Too much of a good thing can backfire quickly. Take ice cream–most would say it’s delicious; but eating a gallon of it can make you feel sick. The same rule applies when it comes to audition practices. Are you trying too hard in your commercial auditions? With all the competition, it’s certainly understandable that actors try their best in every way possible. But it is possible to overdo it. Here are a few ways that actors run themselves into the ground in the pursuit commercial casting jobs.

Going overboard with your appearance

Most auditions are shot under intense lighting which can make heavy makeup appear excessive. And casting directors want to see what you really look like, and not be distracted by too much makeup. So unless the role calls for thick make up, keep it on the lighter side. In addition, make sure your wardrobe is appropriate for the role. For example, overly provocative clothing when auditioning for the part of a mom dusting her home just doesn’t make sense. That being said, your wardrobe doesn’t need to be exact; for example, if you’re playing a firefighter, wear something that suggests firefighter. That is, you don’t need to show up attired in a full uniform of fire hat, boots, and yellow coat. Many casting directors have said overdressing for a part can be distracting. So instead, wear something along the lines of a button-down navy blue short-sleeved shirt. Doing so keeps those viewing your audition focussed on you and your acting.

Overreacting to the product

When asked to eat a food product or a drink, avoid expressing over-the-top enjoyment while you consume it. Doing so sounds off the phony alarm and alienates the ones you’re trying most to win over–that is, the casting professionals and commercial execs. Also, taking too large of bites can make an actor’s face appear unpleasant as he or she chews. Therefore, make sure to take small bites and express an upbeat, low-key yet satisfied reaction. The goal is to appear that you are enjoying the food in a real, relatable manner. And, as you want the food item and your facial expression be clearly picked up by the camera, keep your eyes up at camera line rather than directed downward toward the food. Actors are often asked to turn a three-quarter face to the camera so that both the their face and the food are easy to see. It’s a good idea to practice at home in the mirror.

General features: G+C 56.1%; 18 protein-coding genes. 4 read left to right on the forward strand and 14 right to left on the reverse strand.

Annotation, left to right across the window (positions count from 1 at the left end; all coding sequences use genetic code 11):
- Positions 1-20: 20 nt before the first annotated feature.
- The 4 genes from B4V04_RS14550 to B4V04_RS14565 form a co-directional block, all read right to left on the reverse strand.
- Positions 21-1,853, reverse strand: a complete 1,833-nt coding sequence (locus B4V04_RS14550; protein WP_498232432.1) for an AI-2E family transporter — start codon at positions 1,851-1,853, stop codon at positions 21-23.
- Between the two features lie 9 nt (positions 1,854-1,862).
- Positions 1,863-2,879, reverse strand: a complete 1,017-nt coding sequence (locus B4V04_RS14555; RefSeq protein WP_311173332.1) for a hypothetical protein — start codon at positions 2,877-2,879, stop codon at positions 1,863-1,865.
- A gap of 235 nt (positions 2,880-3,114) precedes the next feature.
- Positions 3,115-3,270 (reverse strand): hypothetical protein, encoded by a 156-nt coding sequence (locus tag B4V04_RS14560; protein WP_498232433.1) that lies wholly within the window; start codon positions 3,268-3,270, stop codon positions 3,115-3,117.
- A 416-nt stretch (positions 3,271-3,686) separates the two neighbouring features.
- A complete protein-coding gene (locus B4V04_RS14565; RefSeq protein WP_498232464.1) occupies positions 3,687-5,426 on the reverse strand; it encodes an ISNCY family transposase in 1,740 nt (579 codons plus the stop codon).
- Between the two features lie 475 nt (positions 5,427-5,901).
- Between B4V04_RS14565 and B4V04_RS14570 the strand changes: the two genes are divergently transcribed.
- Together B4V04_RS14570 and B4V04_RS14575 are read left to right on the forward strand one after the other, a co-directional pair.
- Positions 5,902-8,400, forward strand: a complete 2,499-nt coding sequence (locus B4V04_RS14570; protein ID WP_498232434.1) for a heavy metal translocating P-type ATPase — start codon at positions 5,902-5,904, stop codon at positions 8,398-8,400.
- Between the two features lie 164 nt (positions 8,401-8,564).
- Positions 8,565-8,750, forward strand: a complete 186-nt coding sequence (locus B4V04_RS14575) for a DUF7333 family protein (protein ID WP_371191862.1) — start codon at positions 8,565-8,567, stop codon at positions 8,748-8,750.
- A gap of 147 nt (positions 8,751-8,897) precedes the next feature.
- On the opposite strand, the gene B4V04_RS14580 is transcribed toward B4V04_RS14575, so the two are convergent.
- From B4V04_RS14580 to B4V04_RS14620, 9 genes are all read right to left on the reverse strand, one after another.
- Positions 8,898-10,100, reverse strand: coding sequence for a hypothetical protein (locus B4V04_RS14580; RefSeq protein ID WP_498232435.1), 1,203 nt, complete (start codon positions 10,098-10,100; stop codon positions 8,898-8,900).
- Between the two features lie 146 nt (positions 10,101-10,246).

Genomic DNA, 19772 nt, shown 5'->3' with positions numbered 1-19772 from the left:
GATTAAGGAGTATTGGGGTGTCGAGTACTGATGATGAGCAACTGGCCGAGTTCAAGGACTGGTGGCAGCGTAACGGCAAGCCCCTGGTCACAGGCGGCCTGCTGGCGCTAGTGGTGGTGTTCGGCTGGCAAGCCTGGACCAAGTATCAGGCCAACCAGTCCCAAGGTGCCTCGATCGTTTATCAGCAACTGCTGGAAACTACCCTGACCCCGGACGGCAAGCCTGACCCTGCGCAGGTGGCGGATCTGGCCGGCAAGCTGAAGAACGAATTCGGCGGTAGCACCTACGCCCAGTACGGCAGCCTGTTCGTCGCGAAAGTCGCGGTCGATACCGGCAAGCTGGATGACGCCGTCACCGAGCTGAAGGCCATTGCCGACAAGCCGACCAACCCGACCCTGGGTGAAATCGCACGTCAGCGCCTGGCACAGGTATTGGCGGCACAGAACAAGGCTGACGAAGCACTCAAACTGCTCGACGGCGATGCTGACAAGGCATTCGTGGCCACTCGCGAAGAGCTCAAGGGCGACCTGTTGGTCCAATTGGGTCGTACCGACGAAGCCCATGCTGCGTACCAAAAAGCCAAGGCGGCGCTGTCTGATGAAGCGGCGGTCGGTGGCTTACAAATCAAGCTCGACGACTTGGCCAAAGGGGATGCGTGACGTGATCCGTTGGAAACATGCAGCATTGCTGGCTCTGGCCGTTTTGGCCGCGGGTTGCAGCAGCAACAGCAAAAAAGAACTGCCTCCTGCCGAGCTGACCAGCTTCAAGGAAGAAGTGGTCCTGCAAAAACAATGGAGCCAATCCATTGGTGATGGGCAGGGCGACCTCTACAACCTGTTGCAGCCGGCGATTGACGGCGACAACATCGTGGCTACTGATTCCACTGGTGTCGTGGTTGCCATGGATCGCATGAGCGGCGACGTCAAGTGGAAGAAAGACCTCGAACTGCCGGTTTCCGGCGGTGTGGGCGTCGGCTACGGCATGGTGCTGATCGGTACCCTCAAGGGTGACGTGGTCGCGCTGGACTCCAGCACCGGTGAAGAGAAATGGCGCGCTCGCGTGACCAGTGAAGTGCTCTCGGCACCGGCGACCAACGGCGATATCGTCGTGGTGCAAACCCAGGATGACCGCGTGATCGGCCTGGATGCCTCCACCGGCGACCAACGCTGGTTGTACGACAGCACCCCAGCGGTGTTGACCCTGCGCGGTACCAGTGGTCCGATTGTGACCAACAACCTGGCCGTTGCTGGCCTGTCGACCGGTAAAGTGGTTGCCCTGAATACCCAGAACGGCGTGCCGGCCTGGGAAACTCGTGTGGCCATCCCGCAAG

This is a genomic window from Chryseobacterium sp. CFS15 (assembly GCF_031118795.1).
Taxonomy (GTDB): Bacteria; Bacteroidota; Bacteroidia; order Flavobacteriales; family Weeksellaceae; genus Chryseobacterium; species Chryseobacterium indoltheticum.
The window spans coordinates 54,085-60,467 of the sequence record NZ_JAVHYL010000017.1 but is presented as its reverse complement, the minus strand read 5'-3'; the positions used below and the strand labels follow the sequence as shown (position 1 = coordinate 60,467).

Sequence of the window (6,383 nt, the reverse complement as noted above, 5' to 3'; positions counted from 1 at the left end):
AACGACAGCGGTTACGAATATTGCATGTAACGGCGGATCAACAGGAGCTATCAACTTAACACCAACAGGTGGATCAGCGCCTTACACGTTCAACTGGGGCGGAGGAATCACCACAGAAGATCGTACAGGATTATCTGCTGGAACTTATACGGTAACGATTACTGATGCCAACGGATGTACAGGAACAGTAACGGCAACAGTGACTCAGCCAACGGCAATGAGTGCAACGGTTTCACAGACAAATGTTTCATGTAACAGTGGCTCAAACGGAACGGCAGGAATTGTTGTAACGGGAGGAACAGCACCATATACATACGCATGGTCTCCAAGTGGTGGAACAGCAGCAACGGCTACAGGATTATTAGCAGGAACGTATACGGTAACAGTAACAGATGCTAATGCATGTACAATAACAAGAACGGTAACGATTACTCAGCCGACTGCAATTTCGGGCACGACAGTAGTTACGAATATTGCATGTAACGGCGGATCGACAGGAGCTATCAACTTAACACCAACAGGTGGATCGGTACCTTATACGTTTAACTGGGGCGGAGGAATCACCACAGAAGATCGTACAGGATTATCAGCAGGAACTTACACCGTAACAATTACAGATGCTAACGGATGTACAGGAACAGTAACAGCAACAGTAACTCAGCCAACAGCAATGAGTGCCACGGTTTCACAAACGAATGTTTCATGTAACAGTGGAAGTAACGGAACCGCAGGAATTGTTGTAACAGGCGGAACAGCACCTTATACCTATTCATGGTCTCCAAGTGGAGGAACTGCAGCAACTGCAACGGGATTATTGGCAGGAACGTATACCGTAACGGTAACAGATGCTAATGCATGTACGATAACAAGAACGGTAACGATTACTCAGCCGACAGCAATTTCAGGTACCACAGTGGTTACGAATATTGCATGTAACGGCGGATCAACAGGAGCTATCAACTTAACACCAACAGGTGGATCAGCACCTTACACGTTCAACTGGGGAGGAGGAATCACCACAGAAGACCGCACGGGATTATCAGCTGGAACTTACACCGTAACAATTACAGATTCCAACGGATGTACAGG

Being too committed to one approach of the material 

When preparing for a role, sometimes actors land on what they believe is the best read for their lines–and they fully commit to this approach, and only it. But the entertainment industry is not known for being predictable, and sometimes you’re going to need to adapt to conditions in the auditioning room. You might find no chair in the auditioning room when you’re expecting one; perhaps you’ll be asked to give three different readings for the same line; the dialogue you worked hard to memorize may be changed for the callback; or you could be partnered with an actor who is struggling with the material and it risks reflecting poorly on your performance. Indeed, the audition room can be seen as an experimental zone for the producers to see what’s working and what’s not. So when preparing, it helps to have a few different interpretations of the material to keep you flexible. This is also where strong improvisational skills can make you shine as they help you think on your feet. Always be ready to slightly alter the way you’re engaging in a conversation, or perhaps shift your posture, or emphasize a different word.  

Acting too much

This might sound like it’s at odds with being an actor, but commercial acting focuses more on bringing your authentic self to the table as opposed to performing deep and meaningful theater or film roles. After all, commercials are very brief, and don’t allow for an in-depth study of a character or storyline. Indeed, they are about sales–not art. So, bring your genuine self, but prepare with the basics: understanding who you’re engaging with, knowing your lines and why your character is saying them, knowing what motivates you, and knowing where to place your body. Your personal qualities got you invited to the audition, so you can be confident that you’re in the running. Put your unique stamp on the performance, and always know that you truly are enough.

Taking the audition process too seriously

Quite a few actors express that they dread the auditioning process. They worry about being judged and rejected; they are afraid to make a mistake; they allow feelings of frustration and insecurity nip at them; they can be consumed with making all the right creative choices. If you’re taking things so seriously that you feel a mistake can break you to some degree, then you’re taking the auditioning process too seriously. On the other hand, if you learn to trust the process, and be at peace with the inevitable–that is, that you will make mistakes along the way–then these mishaps will transform into golden opportunities for you to learn and grow as both an actor and a person. Take comfort in knowing that you’re not alone. Indeed, everyone has to learn from mistakes. The sooner you accept this, the sooner you’ll start to genuinely enjoy your auditions. Really, it’s up to you. So allow your personal light to shine during auditions–warts and all. People notice when you’re having fun, and it leaves them wanting more of you.

Always remember to bring the joy that inspired you to pursue acting in the first place. It’s contagious, and can overpower any “overdone” step taken in the auditioning room.